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Olympics Legacy

Volume 517: debated on Monday 25 October 2010

Halifax and Yorkshire stand to gain from a wide range of opportunities created by the games, through businesses winning games-related work, increased tourism and cultural events. I am glad to tell the hon. Lady that the Olympic Delivery Authority has already awarded contracts to 39 suppliers in Yorkshire and Humberside.

Given that these Olympics are London-focused and that the capital missed out on the worst of the cuts announced last week, how will the Minister ensure that towns such as Halifax do benefit from the Olympic legacy in terms of much-needed grass-roots sports facilities?

I am delighted to tell the hon. Lady that the best possible news is that I have been to Halifax to deliver that message. On 20 July, I was able to visit the Ling Bob school in her constituency, where I attended a morning session connected with the Chance to Shine scheme. I saw the entire school playing cricket in the playground, and the school had clearly used this to shape its curriculum for the day. That is just one example of many that are brought about by the 2012 games.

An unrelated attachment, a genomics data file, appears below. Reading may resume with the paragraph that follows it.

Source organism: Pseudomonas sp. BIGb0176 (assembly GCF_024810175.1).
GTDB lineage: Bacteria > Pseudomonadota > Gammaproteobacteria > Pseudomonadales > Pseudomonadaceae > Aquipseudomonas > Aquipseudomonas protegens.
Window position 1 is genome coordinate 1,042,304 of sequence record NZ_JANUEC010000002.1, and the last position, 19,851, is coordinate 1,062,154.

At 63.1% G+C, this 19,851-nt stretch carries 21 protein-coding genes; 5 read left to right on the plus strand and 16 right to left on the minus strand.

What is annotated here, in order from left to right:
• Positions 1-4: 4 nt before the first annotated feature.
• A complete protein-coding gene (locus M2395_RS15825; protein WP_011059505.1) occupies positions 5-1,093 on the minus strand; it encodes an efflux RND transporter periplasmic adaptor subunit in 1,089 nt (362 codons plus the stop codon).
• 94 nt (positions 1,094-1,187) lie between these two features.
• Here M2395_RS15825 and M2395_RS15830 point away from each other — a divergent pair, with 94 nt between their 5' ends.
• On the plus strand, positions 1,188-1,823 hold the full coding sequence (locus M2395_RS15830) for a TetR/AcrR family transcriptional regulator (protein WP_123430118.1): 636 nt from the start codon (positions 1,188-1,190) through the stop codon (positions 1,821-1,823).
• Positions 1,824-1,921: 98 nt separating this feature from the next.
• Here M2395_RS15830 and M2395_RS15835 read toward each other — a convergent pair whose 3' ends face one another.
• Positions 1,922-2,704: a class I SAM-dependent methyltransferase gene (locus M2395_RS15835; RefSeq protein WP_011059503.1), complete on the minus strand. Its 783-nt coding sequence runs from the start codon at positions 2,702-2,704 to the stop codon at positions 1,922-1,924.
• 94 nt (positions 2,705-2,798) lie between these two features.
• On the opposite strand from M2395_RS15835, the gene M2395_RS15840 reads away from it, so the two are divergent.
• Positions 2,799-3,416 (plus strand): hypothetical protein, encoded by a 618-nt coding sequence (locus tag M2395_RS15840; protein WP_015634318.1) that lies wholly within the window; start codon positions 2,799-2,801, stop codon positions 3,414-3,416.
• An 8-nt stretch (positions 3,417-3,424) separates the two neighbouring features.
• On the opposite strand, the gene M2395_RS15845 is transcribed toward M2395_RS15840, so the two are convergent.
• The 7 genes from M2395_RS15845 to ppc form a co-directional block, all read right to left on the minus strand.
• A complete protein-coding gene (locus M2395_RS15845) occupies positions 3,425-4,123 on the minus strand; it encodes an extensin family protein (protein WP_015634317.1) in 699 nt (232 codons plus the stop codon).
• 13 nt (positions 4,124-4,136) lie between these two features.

The concern about the sporting legacy is shared not just in Halifax but, as I am sure the Minister is aware, right around the country, in view of last week’s announcement that the funding for the Youth Sport Trust and school sports partnerships would be ended. Today, we have seen statements from 442 head teachers, coaches and physical education teachers expressing their concern that this puts the legacy for the London 2012 games and the aspirations of young people at risk. This has taken 10 years to achieve for young people in state schools. What assurance can he give that those children will continue to enjoy sport in the way that they have been led to believe is their entitlement as part of the Olympic legacy?

The answer is in two halves. We have been able to do many things that have secured the sports legacy for the London 2012 games: a generation of new facilities is appearing in and around the Olympic park and our other venues; there will be a considerably increased profile as a result of the games; my right hon. Friend the Secretary of State for Culture, Olympics, Media and Sport has already announced our plans for a schools Olympics; we are bringing forward plans for community sport; and we were able, as part of last Wednesday’s settlement, to produce a new major events sports strategy, which will produce a tapestry of events post-2012.

The right hon. Lady’s point about the Youth Sport Trust is an interesting one. It is fair to say that it has performed extremely well in some places, but if she was honest about it, she would say that its performance has been less good in others. The fact remains that after 10 years and probably comfortably more than £1 billion of investment only one in five schoolchildren in this country is playing competitive sport—that is not a terribly good result.